In my last Lecture I sketched the ground-plan of Hahnemann’s “Organon.” Let us now consider the three positions he takes up his attitude (1) towards disease, (2) towards drug-action, and (3) towards the selection and administration of remedies.
1. In the RESUME of his conclusions which I have quoted (aphorism 70), Hahnemann speaks of the sum total of the symptoms of a patient as the only curative indication which the physician can discover. In this he hardly does himself justice; for in aphorism 5 he has pointed to the knowledge of the CAUSES of the malady as important, and aphorism 7 and its note has assumed as obvious that any exciting or maintaining cause which is discoverable and accessible shall be removed. He has further reminded us, in aphorism 3 and 4 that both to prevent disease, and to make his curative treatment unobstructed and permanent, the physician must also be a hygienist. It would hardly be necessary to mention such points, but that Dr. Bristwoe has said that “for him, preventive medicine which deals specially with the causes of disease, and has been successful only in proportion to its knowledge of them, would have been a mockery and a snare.”
With these qualifications, however, Hahnemann’s doctrine is that the totality of the symptoms the sum of the sufferings the patient feels and the phenomena he exhibits constitutes, FOR ALL PRACTICAL PURPOSES, the disease. He does not say that they alone are the disease. On the contrary, he constantly speaks of them as the “outwardly reflected picture,” the “sensible and manifest representation,” of what the essential alteration is. His point is that at this last you cannot get, and, to cure your patient, need not get. If you can find means for removing the sum total of his symptoms, he will be well, though you may know as little as he wherein, essentially, he was ill (aphorism 6-18).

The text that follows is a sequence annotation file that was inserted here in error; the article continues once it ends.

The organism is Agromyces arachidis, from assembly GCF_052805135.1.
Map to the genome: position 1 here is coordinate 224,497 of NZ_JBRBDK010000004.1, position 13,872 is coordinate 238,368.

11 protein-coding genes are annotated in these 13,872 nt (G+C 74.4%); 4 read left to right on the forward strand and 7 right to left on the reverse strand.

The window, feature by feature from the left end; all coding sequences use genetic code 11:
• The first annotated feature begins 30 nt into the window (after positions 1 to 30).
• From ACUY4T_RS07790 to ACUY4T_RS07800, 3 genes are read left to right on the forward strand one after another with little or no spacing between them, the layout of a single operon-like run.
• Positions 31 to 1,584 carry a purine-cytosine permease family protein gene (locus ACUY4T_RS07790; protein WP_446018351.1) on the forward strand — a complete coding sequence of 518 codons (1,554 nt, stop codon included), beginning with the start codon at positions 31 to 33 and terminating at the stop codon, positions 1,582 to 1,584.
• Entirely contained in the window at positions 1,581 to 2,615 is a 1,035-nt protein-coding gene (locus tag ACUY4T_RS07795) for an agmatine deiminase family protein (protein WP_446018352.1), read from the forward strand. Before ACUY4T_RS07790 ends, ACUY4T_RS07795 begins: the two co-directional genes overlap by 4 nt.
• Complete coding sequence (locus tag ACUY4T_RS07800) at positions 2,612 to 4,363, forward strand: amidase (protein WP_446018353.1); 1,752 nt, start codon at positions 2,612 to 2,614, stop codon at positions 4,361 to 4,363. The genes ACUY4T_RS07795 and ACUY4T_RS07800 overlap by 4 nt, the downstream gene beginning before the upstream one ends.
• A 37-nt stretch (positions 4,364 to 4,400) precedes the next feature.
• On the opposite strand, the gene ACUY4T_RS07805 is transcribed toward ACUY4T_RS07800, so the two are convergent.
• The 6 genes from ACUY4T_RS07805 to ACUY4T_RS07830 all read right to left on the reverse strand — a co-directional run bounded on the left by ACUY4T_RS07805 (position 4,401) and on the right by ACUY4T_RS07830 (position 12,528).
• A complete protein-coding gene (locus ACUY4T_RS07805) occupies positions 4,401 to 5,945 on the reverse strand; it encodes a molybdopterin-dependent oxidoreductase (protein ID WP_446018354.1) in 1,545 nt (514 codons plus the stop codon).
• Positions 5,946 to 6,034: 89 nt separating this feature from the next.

Now what objection can be taken to this thesis? No one can seriously maintain that symptoms and morbid changes are not correlative; that there is any way of inferring the latter except from the former, or any way of removing the former, as a whole, except by righting the latter their proximate cause. The critic we have now in view is too acute to say much of this kind. His main charges against Hahnemann’s view of disease is that it ignores Pathology and more especially morbid Anatomy, so that the “laborious investigations conducted in our dead-houses, which we fondly imagine to add to our knowledge of diseases,” would be “looked upon by him with contempt.” But in so speaking he forgets Hahnemann’s aim.
He is laying down what are the curative indications in disease, what the physician can and should know of it in order to remove it. Do the investigations of the dead-house help us here? The changes they discover are the results generally the ultimate results of morbid action; but in this stage of the process such action is no longer amenable to remedies. If it is to be cured, it must be taken at an earlier period, before there has occurred that “serious disorganization of important viscera” which Hahnemann speaks of as an “insuperable obstacle to recovery.” [Lesser Writings, p. 261.) And how shall it then be recognised, except by its symptoms?
No microscope can see the beginning of CIRRHOSIS of the Liver or of SCLEROSIS in the Brain and Cord; but the patient may feel them, and may even exhibit them. Some slight hepatic uneasiness, some dart of pain or altered temper or gait, may and often do supervene long before the pathognomonic physical signs of such maladies appear. It is impossible to say how much suitable remedies applied at this time may not do may not have done to arrest the morbid process then and there.
The Hahnemannic Pathology is a living one, because it seeks to be a helpful one. It was wisely pointed out by Clotar Muller that the contemplation of disease, mainly in the light of its final organic results had a discouraging effect; whereas, if we would just apply our method fully to each “TOUT ENSEMBLE” of disorder as it came before us, our possibilities were boundless. (Carroll Dunham’s Essay on the “Relation of Pathology to Therapeutics” (HOMOEOPATHY, THE SCIENCE OF THERAPEUTICS, p. 99) makes the same point).
But Hahnemann has been accused of ignoring Pathology in another way, viz., by “objecting to all attempts on the part of systematic writers and practical physicians to distinguish and classify diseases.” He is supposed to have been and the utterances of some of his own disciples lend colour to the charge a mere individualiser, regarding the maladies which affect mankind as “with a few exceptions, simply groups of symptoms, mosaics of which the component pieces admitted of endless re- arrangement.”